Budget Tools Review: Yeapook ADS1014D 2-Channel Oscilloscope and Function Generator

December 15, 2023




For this Budget Tools Review, I’ve had the chance to try out the Yeapook ADS1014D scope/generator. TL;DR it’s not great, however, can be had for well under $200. Perhaps it could be a good value with some important caveats that I’ll outline in this review article/video.

(Image Credit: Jeremy Cook)


According to the unit’s listing, the scope features the following stats and capabilities:

  • Scope: 2-channel, 100MHz, 1GSa/s, 50mV/div, 240kbit sample depth
  • Function generator: 14 standard signals, 10MHz max sine wave, only the frequency (not amplitude) is adjustable
  • Can capture signals and reproduce as an output

First Impressions

While I examine the scope in more detail in the review video, in short, my general impression is that the device has an adequate look and finish for its price point. Its handle could be better, and an easy way to set it at an angle would be nice. The control knobs/buttons are in-line quality-wise with the unit’s price tag. So largely what you’d expect from such a unit.

Extra Harbor Freight bin as an angle prop. (Image Credit: Jeremy Cook)

The literal and figurative bright spot on the ADS1014D is its ample screen. It’s roughly 7 inches measured horizontally, and it is pleasant to look at with a wide viewing angle.

Basic Checkout and Experimentation

Experimenting with this device, the plethora of knobs and buttons are a nice feature as compared to the portable scopes I’ve reviewed in the past, though the layout may take a bit of getting used to. The encoder knobs do not have built-in buttons, meaning you often have to press a separate OK button to enter selections. This may seem like a trivial issue, but it was annoying during my very limited trial, and it would likely be much worse on a constant-use basis.

I tested it with a single 25MHz sine wave from my OWON HDS2102S portable oscilloscope/signal generator, as well as dual-PWM outputs from an Arduino Uno. Both appeared to work fine, but neither should have been especially challenging.

The internal signal generator is a nice feature, and it output a sine wave to my OWON scope without issue, though the peak-to-peak voltage appeared to decrease as the frequency increased. This can also be used with the internal ADS1014D scope inputs. The capture/reproduce function took a bit of fiddling but could be useful.

Arduino analog output signals displayed on the ADS1014D’s brilliant screen. (Image Credit: Jeremy Cook)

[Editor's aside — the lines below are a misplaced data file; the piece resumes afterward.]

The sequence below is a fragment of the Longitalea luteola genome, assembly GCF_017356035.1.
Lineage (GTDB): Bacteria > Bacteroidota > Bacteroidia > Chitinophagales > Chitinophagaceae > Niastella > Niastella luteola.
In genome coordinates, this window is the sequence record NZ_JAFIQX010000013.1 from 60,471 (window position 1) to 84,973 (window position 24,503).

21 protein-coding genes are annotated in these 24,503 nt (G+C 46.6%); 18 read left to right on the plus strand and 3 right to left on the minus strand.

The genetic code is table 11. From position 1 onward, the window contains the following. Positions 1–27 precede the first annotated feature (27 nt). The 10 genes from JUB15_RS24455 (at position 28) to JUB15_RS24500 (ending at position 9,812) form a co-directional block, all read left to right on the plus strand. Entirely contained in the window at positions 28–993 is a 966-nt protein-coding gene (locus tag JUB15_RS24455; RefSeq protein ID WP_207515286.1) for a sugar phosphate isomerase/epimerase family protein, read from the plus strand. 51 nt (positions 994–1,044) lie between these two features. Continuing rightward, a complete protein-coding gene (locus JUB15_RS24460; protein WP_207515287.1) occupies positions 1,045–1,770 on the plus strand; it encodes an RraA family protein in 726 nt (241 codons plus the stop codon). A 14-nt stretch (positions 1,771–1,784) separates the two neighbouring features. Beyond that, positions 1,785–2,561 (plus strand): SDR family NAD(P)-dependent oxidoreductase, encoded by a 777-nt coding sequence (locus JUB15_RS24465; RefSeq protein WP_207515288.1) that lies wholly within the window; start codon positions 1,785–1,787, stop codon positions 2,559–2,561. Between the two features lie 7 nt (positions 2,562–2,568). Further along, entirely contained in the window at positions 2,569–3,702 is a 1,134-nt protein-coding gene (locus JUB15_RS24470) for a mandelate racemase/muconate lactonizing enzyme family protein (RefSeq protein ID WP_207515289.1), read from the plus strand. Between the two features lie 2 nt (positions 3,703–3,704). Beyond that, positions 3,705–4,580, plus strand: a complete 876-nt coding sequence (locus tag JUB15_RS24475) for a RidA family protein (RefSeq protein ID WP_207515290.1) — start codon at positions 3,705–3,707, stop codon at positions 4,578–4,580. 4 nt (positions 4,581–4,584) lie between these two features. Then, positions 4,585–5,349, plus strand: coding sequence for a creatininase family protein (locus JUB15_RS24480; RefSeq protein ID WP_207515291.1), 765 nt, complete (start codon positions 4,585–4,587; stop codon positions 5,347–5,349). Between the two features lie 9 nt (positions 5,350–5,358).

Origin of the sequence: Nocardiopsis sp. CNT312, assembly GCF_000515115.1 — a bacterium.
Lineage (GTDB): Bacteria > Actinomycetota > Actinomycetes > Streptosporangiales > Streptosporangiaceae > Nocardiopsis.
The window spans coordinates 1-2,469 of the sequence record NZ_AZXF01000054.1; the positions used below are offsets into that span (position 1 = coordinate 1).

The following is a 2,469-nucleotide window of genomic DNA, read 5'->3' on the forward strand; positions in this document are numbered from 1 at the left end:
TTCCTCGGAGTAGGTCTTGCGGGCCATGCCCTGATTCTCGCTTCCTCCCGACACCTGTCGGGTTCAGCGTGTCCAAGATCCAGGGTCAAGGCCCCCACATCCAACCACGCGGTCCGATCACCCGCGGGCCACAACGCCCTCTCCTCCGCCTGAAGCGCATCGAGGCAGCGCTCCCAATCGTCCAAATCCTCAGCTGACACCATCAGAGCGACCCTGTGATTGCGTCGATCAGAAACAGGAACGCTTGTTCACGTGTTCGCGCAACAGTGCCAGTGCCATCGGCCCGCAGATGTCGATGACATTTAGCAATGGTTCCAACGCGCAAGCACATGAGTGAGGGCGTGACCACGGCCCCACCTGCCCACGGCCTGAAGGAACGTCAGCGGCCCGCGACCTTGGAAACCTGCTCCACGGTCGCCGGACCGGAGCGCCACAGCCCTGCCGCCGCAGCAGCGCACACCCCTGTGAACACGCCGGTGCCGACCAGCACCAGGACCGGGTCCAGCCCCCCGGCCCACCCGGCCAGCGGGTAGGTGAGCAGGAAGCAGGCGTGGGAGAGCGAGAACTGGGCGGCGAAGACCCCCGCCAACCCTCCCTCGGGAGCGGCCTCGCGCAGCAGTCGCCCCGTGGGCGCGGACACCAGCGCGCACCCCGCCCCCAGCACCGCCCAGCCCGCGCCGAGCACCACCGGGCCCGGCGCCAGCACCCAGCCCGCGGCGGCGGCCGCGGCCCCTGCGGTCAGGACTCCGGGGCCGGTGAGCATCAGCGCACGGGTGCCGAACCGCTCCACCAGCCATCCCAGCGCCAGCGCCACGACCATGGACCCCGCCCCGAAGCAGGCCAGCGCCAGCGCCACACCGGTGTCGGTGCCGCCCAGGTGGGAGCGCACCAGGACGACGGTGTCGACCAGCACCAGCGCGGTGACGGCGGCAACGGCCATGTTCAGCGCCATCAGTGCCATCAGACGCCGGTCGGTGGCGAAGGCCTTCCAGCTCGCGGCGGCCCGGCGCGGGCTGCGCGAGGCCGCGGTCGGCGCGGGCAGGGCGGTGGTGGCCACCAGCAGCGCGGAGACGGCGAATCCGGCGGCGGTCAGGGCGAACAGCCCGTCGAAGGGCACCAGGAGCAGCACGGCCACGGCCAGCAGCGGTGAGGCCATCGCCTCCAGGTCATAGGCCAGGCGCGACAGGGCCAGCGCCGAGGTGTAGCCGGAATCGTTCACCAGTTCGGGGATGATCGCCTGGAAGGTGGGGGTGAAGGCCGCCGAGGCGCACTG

Another interesting feature is that it is possible to run this on a USB battery pack. However, the manual had some difficult-to-interpret information about power supplies and improper grounding. Use your own judgment here!

Caveats and Limitations:

Taking another look at the device’s listed stats, its 240kbit memory depth is a bit thin, and its 50mV/division sensitivity is on the high side. However, compromises should be expected for this level of instrument. On the other hand, my testing of the unit only went so far (e.g. my signal generator’s 25MHz limitation), and a fair question would be: How does the ADS1014D actually perform at the higher end of its stated abilities? For another take on the unit, see Kerry Wong’s review/teardown:

Long story short, the device is mostly acceptable for measuring frequencies up to 30MHz, at which point readings degrade until they become entirely garbage at 100MHz. Mr. Wong’s refreshingly brutal conclusion: “[He] wouldn’t touch it with a 10-foot pole.” Your results/opinions may vary.

Bottom Line: Worth Purchasing?

For under-30MHz measurements, and/or relatively low-speed signal generation, it could be useful. What’s bothersome, however, is that its abilities appear to be grossly overstated per Wong’s video. That being said, for critical applications it would be tough to trust such a device if you’re not sure it lives up to its claims.

After that brilliant advertisement, we are giving one away, and you can enter for a chance to win below. At potentially $0 it is indeed an excellent value, especially for students, or in other applications where a poor reading isn’t the end of the world. At normal retail prices, it might be better to consider an OWON portable scope, or a headless device like Digilent’s Analog Discovery 3.

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